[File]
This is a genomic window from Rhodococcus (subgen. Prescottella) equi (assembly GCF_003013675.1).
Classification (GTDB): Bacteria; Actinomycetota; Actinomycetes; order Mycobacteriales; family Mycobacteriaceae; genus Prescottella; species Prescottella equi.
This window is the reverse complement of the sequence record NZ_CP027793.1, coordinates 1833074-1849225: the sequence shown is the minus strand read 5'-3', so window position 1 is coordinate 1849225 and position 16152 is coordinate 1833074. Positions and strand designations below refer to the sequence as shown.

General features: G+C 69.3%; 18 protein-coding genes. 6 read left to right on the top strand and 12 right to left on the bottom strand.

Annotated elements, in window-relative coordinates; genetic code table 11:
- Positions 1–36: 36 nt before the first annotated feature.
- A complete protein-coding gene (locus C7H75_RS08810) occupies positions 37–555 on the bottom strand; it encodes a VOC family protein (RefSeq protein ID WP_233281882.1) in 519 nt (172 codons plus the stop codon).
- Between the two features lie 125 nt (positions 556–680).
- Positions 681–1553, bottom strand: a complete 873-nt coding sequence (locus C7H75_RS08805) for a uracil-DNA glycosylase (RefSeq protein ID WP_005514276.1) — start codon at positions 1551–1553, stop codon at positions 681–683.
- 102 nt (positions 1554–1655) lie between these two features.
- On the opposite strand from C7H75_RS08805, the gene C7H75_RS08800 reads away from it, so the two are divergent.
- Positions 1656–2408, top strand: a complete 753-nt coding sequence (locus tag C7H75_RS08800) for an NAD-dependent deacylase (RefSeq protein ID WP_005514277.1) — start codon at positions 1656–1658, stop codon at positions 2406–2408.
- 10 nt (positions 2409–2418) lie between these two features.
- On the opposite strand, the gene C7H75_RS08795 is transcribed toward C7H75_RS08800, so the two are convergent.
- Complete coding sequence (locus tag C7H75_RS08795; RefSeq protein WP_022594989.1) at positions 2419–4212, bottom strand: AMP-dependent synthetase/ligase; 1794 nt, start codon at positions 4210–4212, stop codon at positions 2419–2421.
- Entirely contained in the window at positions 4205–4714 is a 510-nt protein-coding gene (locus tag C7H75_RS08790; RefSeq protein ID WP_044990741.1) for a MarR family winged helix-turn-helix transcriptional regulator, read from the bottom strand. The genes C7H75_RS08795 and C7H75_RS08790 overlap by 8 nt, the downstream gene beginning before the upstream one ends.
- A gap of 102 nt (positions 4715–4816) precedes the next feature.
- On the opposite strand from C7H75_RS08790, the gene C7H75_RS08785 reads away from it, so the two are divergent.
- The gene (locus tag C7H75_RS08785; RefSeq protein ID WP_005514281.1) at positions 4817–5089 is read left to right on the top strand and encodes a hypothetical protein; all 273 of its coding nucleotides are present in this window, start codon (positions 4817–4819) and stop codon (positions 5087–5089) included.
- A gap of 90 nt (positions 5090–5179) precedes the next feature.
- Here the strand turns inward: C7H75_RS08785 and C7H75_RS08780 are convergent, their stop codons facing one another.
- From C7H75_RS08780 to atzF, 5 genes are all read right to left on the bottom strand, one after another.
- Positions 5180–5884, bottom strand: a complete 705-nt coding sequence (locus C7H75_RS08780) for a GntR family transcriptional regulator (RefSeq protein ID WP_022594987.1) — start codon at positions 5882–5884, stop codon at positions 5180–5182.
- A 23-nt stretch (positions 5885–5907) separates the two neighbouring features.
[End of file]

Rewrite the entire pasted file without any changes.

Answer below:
This is a genomic window from Rhodococcus (subgen. Prescottella) equi (assembly GCF_003013675.1).
Classification (GTDB): Bacteria; Actinomycetota; Actinomycetes; order Mycobacteriales; family Mycobacteriaceae; genus Prescottella; species Prescottella equi.
This window is the reverse complement of the sequence record NZ_CP027793.1, coordinates 1833074-1849225: the sequence shown is the minus strand read 5'-3', so window position 1 is coordinate 1849225 and position 16152 is coordinate 1833074. Positions and strand designations below refer to the sequence as shown.

General features: G+C 69.3%; 18 protein-coding genes. 6 read left to right on the top strand and 12 right to left on the bottom strand.

Annotated elements, in window-relative coordinates; genetic code table 11:
- Positions 1–36: 36 nt before the first annotated feature.
- A complete protein-coding gene (locus C7H75_RS08810) occupies positions 37–555 on the bottom strand; it encodes a VOC family protein (RefSeq protein ID WP_233281882.1) in 519 nt (172 codons plus the stop codon).
- Between the two features lie 125 nt (positions 556–680).
- Positions 681–1553, bottom strand: a complete 873-nt coding sequence (locus C7H75_RS08805) for a uracil-DNA glycosylase (RefSeq protein ID WP_005514276.1) — start codon at positions 1551–1553, stop codon at positions 681–683.
- 102 nt (positions 1554–1655) lie between these two features.
- On the opposite strand from C7H75_RS08805, the gene C7H75_RS08800 reads away from it, so the two are divergent.
- Positions 1656–2408, top strand: a complete 753-nt coding sequence (locus tag C7H75_RS08800) for an NAD-dependent deacylase (RefSeq protein ID WP_005514277.1) — start codon at positions 1656–1658, stop codon at positions 2406–2408.
- 10 nt (positions 2409–2418) lie between these two features.
- On the opposite strand, the gene C7H75_RS08795 is transcribed toward C7H75_RS08800, so the two are convergent.
- Complete coding sequence (locus tag C7H75_RS08795; RefSeq protein WP_022594989.1) at positions 2419–4212, bottom strand: AMP-dependent synthetase/ligase; 1794 nt, start codon at positions 4210–4212, stop codon at positions 2419–2421.
- Entirely contained in the window at positions 4205–4714 is a 510-nt protein-coding gene (locus tag C7H75_RS08790; RefSeq protein ID WP_044990741.1) for a MarR family winged helix-turn-helix transcriptional regulator, read from the bottom strand. The genes C7H75_RS08795 and C7H75_RS08790 overlap by 8 nt, the downstream gene beginning before the upstream one ends.
- A gap of 102 nt (positions 4715–4816) precedes the next feature.
- On the opposite strand from C7H75_RS08790, the gene C7H75_RS08785 reads away from it, so the two are divergent.
- The gene (locus tag C7H75_RS08785; RefSeq protein ID WP_005514281.1) at positions 4817–5089 is read left to right on the top strand and encodes a hypothetical protein; all 273 of its coding nucleotides are present in this window, start codon (positions 4817–4819) and stop codon (positions 5087–5089) included.
- A gap of 90 nt (positions 5090–5179) precedes the next feature.
- Here the strand turns inward: C7H75_RS08785 and C7H75_RS08780 are convergent, their stop codons facing one another.
- From C7H75_RS08780 to atzF, 5 genes are all read right to left on the bottom strand, one after another.
- Positions 5180–5884, bottom strand: a complete 705-nt coding sequence (locus C7H75_RS08780) for a GntR family transcriptional regulator (RefSeq protein ID WP_022594987.1) — start codon at positions 5882–5884, stop codon at positions 5180–5182.
- A 23-nt stretch (positions 5885–5907) separates the two neighbouring features.